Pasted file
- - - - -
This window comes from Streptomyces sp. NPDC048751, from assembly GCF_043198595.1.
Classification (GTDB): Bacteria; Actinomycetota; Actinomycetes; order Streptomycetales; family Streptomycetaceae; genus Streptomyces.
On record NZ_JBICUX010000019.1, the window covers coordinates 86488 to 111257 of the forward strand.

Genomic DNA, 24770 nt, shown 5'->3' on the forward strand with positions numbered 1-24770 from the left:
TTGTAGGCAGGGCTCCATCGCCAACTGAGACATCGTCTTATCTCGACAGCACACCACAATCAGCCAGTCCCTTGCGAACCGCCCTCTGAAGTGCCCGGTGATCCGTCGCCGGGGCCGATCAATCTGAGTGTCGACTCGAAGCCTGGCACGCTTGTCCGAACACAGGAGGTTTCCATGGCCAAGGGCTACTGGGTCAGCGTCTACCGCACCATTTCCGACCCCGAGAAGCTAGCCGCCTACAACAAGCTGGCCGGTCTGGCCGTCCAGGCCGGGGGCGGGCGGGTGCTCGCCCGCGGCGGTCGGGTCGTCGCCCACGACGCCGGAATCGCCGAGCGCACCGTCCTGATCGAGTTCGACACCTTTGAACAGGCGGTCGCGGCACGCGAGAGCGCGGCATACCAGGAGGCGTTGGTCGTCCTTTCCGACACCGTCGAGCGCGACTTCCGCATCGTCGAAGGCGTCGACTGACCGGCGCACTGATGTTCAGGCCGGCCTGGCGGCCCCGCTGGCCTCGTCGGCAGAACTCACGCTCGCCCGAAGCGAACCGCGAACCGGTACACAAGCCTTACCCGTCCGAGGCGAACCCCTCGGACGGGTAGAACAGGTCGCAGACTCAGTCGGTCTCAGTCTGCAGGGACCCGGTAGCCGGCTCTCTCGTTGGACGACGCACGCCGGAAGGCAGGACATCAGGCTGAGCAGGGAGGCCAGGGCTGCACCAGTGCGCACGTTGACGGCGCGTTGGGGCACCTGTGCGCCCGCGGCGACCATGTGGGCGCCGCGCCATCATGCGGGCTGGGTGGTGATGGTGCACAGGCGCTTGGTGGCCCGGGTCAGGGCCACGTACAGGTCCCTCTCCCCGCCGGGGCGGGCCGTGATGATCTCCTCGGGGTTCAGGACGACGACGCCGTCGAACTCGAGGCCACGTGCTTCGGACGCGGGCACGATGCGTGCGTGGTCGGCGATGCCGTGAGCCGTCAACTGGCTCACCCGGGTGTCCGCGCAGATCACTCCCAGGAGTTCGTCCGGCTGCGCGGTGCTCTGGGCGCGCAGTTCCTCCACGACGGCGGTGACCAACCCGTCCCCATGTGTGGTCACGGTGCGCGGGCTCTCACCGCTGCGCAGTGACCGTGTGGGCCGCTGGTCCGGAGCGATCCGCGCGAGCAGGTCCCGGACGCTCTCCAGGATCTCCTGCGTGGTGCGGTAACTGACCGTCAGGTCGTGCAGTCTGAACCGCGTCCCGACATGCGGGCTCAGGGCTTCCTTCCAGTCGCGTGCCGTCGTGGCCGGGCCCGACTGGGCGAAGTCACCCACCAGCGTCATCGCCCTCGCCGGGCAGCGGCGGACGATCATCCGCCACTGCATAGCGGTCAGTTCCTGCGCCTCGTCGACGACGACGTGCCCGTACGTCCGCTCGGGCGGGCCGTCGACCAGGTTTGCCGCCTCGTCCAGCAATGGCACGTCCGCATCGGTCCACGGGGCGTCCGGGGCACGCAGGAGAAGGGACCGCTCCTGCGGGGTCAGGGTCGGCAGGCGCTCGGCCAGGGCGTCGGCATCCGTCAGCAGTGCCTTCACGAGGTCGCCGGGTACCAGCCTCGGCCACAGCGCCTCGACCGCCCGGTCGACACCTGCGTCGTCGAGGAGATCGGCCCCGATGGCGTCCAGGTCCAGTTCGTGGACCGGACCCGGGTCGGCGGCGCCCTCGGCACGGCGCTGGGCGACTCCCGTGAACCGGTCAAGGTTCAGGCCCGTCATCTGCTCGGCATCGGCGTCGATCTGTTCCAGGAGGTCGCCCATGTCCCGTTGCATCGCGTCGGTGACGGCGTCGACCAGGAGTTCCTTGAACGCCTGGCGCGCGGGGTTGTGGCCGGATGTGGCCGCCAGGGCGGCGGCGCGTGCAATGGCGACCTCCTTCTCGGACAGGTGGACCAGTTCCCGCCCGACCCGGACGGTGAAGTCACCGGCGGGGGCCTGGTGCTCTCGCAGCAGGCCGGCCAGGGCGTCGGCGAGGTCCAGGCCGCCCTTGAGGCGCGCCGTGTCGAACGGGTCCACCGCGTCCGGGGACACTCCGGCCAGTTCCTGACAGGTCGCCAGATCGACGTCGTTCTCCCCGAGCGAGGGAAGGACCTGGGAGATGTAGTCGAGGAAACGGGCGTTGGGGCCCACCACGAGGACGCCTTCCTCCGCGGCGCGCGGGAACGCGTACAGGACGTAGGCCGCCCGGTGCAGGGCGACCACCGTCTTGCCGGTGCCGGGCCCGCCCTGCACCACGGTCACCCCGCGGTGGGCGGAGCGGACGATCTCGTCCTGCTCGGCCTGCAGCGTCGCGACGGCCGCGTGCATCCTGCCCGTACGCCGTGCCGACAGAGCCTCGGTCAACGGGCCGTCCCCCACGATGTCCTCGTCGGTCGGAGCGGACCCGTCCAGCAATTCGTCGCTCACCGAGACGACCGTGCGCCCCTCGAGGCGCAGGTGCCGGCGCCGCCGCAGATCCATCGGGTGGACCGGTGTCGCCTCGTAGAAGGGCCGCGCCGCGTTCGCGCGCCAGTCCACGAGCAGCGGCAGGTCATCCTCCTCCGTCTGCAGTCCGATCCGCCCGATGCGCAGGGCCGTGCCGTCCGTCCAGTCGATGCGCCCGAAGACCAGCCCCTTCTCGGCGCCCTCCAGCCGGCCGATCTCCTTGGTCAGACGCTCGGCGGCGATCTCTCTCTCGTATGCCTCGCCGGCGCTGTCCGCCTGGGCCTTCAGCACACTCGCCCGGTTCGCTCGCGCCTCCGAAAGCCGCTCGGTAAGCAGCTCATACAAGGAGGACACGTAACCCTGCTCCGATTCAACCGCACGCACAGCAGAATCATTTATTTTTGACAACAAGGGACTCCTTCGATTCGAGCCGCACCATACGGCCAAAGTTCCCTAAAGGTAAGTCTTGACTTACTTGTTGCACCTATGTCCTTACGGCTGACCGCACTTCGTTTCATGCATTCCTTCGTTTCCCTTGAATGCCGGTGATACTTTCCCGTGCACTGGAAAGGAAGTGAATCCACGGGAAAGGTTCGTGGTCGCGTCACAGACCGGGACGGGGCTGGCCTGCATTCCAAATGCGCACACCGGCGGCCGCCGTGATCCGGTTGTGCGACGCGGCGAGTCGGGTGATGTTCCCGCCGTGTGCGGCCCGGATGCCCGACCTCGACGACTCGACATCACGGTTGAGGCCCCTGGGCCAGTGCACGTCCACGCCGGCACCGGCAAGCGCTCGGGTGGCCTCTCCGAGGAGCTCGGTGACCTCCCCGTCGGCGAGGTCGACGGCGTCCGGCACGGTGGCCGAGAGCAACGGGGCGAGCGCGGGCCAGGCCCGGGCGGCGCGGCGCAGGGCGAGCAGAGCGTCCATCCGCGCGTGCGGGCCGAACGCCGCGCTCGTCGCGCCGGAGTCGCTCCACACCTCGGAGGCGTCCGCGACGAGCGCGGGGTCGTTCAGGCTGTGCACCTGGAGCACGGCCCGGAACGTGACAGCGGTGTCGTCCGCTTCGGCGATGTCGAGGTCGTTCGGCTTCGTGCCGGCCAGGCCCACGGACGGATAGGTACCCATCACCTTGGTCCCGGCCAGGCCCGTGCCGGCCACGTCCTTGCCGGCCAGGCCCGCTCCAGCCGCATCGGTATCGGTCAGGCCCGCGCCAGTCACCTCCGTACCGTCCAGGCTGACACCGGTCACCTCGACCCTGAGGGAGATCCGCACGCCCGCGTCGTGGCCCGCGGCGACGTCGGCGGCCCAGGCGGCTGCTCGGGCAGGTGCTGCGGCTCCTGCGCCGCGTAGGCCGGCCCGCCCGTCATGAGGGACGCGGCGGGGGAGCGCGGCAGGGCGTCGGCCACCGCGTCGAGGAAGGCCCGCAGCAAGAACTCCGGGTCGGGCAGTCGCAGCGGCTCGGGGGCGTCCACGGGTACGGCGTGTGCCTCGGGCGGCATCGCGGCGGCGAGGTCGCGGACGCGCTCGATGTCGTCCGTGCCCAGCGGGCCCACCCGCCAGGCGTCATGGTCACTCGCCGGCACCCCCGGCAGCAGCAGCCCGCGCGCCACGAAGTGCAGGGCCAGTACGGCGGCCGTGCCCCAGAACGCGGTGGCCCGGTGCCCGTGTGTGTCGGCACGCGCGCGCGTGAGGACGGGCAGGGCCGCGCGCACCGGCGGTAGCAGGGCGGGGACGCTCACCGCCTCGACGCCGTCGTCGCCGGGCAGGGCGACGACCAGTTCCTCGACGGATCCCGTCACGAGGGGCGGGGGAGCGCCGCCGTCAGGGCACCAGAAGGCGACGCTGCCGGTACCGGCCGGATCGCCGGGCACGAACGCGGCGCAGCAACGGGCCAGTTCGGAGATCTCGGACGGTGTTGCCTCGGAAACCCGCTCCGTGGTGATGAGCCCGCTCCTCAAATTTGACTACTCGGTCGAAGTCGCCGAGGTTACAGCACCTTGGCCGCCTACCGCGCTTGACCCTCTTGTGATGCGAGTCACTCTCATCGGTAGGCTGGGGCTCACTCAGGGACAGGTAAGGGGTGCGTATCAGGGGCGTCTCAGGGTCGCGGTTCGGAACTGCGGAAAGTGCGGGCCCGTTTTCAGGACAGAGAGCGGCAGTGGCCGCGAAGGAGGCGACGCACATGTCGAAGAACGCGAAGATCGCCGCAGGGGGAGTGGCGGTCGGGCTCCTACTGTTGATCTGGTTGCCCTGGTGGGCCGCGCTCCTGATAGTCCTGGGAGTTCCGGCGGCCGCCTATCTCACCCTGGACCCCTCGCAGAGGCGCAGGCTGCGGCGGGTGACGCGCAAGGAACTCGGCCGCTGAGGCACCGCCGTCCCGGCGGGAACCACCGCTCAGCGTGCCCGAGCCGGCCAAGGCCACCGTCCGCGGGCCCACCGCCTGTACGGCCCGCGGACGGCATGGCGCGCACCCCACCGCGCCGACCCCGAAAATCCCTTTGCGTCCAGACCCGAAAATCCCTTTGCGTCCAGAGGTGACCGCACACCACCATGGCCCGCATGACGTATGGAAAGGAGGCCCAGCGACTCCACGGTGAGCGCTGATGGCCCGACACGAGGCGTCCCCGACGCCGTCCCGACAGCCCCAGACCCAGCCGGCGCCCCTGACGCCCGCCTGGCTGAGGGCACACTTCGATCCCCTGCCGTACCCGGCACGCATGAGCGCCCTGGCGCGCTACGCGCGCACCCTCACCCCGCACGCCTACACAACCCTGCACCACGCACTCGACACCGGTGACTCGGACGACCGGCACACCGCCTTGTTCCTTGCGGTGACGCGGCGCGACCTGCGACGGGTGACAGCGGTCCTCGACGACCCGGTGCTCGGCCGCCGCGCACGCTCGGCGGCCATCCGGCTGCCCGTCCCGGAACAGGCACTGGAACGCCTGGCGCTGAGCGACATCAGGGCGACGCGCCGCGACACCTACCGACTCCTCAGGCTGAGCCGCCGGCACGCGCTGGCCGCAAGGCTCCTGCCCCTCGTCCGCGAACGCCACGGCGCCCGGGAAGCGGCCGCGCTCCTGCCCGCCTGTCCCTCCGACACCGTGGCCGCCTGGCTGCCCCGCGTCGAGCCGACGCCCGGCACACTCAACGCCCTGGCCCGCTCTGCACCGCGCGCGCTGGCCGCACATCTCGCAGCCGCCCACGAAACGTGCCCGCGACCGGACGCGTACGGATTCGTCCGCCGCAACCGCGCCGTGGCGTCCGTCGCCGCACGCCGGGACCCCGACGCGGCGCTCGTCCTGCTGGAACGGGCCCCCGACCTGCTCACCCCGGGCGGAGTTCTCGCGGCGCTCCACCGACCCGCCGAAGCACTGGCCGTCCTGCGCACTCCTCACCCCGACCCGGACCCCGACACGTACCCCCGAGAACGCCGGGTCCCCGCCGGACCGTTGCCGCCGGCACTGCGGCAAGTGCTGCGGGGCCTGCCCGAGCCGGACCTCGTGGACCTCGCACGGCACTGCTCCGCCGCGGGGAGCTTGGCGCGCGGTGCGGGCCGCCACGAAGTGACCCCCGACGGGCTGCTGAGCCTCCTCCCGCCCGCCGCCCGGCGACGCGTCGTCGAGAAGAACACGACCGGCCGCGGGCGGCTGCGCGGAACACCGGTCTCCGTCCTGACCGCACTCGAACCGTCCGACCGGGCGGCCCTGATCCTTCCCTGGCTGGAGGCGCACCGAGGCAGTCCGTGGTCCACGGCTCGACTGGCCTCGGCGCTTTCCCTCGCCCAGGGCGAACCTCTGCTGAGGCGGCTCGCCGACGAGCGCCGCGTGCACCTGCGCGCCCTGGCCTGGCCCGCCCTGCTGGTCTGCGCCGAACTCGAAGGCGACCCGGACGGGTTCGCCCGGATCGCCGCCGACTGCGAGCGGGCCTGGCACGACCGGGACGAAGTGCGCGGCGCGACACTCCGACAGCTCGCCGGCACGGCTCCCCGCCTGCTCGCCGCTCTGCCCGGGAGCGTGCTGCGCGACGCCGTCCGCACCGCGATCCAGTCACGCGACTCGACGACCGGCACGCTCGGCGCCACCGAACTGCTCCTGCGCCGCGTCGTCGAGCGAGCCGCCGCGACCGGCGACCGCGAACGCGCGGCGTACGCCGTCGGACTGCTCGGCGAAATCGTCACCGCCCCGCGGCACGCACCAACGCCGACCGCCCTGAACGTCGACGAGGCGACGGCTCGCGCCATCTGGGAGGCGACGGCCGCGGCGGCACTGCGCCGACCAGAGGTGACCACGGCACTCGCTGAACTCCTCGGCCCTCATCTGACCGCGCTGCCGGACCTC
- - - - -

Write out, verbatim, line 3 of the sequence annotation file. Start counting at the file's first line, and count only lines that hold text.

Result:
On record NZ_JBICUX010000019.1, the window covers coordinates 86488 to 111257 of the forward strand.